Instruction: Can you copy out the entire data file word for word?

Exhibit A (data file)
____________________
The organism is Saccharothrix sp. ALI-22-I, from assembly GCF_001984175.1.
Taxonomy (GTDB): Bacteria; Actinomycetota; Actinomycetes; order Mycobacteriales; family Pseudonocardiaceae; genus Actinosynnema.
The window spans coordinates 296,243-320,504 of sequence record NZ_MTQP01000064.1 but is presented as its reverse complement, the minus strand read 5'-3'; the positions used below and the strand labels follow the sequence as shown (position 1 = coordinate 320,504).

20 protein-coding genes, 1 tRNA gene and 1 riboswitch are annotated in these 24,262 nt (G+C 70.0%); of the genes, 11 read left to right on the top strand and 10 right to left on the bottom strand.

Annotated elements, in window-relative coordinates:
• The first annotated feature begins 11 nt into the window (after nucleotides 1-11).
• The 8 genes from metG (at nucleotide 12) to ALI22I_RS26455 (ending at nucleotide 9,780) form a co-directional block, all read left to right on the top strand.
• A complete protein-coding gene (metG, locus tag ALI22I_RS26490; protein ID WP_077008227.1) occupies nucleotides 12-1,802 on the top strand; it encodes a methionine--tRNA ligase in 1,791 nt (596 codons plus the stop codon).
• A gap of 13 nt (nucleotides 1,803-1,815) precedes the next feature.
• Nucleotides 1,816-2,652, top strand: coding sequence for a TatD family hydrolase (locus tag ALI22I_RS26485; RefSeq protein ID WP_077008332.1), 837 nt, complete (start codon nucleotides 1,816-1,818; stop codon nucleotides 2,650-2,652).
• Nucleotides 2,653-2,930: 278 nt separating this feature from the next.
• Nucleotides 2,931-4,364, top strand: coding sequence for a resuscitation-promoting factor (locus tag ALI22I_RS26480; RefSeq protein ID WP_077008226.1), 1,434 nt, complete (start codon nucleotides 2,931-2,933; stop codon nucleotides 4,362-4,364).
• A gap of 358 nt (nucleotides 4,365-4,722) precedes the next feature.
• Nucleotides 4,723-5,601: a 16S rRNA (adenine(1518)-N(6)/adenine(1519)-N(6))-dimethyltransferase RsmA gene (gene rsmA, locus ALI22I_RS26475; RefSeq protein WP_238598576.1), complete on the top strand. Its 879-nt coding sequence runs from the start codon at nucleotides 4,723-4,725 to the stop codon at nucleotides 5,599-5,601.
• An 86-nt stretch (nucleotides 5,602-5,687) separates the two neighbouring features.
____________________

The organism is Saccharothrix sp. ALI-22-I, from assembly GCF_001984175.1.
Taxonomy (GTDB): Bacteria; Actinomycetota; Actinomycetes; order Mycobacteriales; family Pseudonocardiaceae; genus Actinosynnema.
The window spans coordinates 296,243-320,504 of sequence record NZ_MTQP01000064.1 but is presented as its reverse complement, the minus strand read 5'-3'; the positions used below and the strand labels follow the sequence as shown (position 1 = coordinate 320,504).

20 protein-coding genes, 1 tRNA gene and 1 riboswitch are annotated in these 24,262 nt (G+C 70.0%); of the genes, 11 read left to right on the top strand and 10 right to left on the bottom strand.

Annotated elements, in window-relative coordinates:
• The first annotated feature begins 11 nt into the window (after nucleotides 1-11).
• The 8 genes from metG (at nucleotide 12) to ALI22I_RS26455 (ending at nucleotide 9,780) form a co-directional block, all read left to right on the top strand.
• A complete protein-coding gene (metG, locus tag ALI22I_RS26490; protein ID WP_077008227.1) occupies nucleotides 12-1,802 on the top strand; it encodes a methionine--tRNA ligase in 1,791 nt (596 codons plus the stop codon).
• A gap of 13 nt (nucleotides 1,803-1,815) precedes the next feature.
• Nucleotides 1,816-2,652, top strand: coding sequence for a TatD family hydrolase (locus tag ALI22I_RS26485; RefSeq protein ID WP_077008332.1), 837 nt, complete (start codon nucleotides 1,816-1,818; stop codon nucleotides 2,650-2,652).
• Nucleotides 2,653-2,930: 278 nt separating this feature from the next.
• Nucleotides 2,931-4,364, top strand: coding sequence for a resuscitation-promoting factor (locus tag ALI22I_RS26480; RefSeq protein ID WP_077008226.1), 1,434 nt, complete (start codon nucleotides 2,931-2,933; stop codon nucleotides 4,362-4,364).
• A gap of 358 nt (nucleotides 4,365-4,722) precedes the next feature.
• Nucleotides 4,723-5,601: a 16S rRNA (adenine(1518)-N(6)/adenine(1519)-N(6))-dimethyltransferase RsmA gene (gene rsmA, locus ALI22I_RS26475; RefSeq protein WP_238598576.1), complete on the top strand. Its 879-nt coding sequence runs from the start codon at nucleotides 4,723-4,725 to the stop codon at nucleotides 5,599-5,601.
• An 86-nt stretch (nucleotides 5,602-5,687) separates the two neighbouring features.